Tennis balls are among the most common toys for a dog’s playtime. They’re durable, cheap, and provide the right mixture of fun and exercise for all breeds. However, sometimes dog owners are unaware of the health risks related to tennis balls.
If your dog ate a tennis ball, contact your veterinarian immediately because your pooch may need a check-up, in fact, this toy can quickly become a choking hazard or cause blockage in the intestines of your pet.
What should you do if your dog eats a tennis ball?
The first thing to do when a dog eats a tennis ball is to check their mouth to see if they actually ingested the ball or if it’s caught in their mouth or throat. If you can safely remove the ball by hand, do so and then call your veterinarian.
This problem is usually more common in large breed dogs because the size of their muzzle can easily fit a whole tennis ball without chewing it.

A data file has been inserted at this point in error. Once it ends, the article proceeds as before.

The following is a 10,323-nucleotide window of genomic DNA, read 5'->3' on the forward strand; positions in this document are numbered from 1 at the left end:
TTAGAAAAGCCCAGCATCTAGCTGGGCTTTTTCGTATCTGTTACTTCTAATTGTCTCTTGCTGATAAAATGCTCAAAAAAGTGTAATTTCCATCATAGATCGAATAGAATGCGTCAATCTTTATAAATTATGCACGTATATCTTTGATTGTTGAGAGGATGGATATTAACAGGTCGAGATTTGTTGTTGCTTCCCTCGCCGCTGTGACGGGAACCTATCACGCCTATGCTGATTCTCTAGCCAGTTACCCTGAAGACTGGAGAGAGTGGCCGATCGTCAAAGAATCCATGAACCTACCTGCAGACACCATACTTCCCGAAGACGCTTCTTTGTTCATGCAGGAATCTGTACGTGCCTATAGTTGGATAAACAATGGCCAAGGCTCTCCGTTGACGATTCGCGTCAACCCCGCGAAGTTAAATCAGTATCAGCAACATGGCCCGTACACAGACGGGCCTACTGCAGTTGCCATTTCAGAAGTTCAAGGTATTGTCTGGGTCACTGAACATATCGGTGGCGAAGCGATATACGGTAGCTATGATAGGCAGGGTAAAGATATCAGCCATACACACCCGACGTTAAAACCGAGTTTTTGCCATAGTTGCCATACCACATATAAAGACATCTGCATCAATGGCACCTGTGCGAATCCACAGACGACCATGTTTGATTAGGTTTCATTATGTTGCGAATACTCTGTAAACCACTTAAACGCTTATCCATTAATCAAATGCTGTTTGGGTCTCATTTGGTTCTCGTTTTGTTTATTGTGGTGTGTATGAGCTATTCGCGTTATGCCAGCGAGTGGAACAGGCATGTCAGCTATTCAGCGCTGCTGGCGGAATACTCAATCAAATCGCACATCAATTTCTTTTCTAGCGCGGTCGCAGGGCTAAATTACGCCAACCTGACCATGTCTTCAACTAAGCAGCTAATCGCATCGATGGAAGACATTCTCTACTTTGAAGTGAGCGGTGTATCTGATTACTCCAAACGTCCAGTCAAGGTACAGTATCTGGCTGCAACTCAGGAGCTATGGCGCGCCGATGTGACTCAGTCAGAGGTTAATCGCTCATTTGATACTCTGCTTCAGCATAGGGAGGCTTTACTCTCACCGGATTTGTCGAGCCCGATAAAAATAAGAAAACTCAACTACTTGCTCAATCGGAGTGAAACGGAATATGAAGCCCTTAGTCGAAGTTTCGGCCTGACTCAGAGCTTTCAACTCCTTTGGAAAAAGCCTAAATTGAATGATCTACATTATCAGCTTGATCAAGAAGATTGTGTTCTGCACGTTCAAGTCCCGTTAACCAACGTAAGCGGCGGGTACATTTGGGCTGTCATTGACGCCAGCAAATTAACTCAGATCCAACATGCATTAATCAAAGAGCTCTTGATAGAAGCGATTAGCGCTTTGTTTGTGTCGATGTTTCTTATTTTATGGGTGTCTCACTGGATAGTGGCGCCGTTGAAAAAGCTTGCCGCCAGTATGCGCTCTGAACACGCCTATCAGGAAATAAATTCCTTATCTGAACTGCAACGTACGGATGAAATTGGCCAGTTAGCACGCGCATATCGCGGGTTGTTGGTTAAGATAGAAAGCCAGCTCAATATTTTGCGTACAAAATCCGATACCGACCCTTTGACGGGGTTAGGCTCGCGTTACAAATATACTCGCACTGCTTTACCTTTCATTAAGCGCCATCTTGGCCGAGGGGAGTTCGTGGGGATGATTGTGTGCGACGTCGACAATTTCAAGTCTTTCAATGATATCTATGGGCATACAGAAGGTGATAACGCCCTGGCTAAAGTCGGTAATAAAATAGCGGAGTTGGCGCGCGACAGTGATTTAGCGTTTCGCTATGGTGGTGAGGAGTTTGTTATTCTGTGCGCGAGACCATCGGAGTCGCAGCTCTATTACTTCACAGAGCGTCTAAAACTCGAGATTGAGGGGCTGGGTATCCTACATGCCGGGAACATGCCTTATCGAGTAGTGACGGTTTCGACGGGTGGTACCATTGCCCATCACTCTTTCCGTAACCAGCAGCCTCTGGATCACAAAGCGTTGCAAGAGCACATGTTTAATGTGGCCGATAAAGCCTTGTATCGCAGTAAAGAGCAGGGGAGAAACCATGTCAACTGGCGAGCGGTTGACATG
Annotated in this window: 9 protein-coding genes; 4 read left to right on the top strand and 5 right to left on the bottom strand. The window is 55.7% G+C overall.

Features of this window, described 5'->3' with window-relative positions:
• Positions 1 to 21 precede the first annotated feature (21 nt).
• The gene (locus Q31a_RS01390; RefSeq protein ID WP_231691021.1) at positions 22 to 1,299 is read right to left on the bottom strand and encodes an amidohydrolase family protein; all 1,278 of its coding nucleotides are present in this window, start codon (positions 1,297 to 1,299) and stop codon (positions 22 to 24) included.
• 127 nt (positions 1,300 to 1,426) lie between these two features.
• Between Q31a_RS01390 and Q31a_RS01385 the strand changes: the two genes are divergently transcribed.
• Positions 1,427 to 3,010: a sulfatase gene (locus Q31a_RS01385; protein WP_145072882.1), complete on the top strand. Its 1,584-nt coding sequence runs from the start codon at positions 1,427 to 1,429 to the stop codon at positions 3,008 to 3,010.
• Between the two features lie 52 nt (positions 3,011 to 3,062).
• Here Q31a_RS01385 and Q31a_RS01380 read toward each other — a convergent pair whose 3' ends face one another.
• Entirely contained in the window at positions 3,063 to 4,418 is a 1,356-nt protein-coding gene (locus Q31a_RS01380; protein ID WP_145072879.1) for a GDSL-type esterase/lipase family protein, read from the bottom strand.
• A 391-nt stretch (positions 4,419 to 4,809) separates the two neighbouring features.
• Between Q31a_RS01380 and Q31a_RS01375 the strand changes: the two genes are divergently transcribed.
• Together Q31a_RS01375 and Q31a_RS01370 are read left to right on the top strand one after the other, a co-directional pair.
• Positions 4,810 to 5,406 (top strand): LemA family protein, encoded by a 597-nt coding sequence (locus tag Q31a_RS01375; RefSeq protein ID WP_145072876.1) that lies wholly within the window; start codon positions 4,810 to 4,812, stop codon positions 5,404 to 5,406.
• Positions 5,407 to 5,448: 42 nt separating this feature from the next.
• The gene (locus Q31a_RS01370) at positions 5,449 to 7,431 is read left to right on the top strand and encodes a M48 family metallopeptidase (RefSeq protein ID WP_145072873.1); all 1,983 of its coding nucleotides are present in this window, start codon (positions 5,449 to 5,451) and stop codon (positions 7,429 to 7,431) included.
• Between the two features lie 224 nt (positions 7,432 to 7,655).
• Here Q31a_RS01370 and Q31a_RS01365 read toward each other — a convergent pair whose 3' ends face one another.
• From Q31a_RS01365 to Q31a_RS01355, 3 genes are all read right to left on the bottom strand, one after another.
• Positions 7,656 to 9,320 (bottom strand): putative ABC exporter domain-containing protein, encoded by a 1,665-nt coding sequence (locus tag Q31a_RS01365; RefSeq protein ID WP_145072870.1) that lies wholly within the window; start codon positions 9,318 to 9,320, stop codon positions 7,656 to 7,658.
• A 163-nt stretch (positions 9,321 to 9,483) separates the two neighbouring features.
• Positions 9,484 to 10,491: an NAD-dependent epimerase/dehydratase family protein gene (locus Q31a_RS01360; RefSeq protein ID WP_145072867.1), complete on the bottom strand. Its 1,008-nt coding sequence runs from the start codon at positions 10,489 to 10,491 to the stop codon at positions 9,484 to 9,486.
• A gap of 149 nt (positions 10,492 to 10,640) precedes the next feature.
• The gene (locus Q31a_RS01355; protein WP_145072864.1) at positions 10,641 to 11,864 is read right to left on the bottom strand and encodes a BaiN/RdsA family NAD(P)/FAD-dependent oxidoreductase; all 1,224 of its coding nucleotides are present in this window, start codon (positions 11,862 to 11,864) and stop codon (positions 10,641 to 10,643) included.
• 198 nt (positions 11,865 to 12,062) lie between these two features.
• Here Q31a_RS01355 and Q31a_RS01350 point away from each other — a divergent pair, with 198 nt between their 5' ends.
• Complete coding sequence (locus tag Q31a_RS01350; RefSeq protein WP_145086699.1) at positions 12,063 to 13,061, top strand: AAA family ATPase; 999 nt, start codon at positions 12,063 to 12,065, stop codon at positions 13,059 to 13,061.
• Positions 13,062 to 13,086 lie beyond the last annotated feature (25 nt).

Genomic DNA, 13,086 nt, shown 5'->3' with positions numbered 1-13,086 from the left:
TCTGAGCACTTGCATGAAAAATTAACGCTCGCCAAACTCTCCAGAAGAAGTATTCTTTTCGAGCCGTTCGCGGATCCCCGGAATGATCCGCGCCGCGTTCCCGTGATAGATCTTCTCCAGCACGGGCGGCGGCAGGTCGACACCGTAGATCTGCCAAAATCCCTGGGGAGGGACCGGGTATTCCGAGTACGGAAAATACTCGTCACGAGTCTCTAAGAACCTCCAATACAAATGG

If you’re positive that your dog swallowed a tennis ball, contact your daytime animal clinic and make them aware of the situation. If your pet ate the whole ball, it’s likely you will be asked to bring them over for an examination.
Bring another ball with you so your veterinarian can quickly identify the components, as some tennis balls can contain toxic materials.
When the accident happened outside of playtime, you may not be immediately aware that your dog ate a tennis ball. If your dog toys are easily accessible at all times, your pet may have swallowed the ball while you were not looking.
In this case, look out for symptoms of discomfort such as:
- Lack of appetite
- Low energy levels
- Abdominal pain
Some dog owners do not bring their dogs to the veterinarian immediately because they’d rather wait for symptoms to get serious enough to request a medical examination.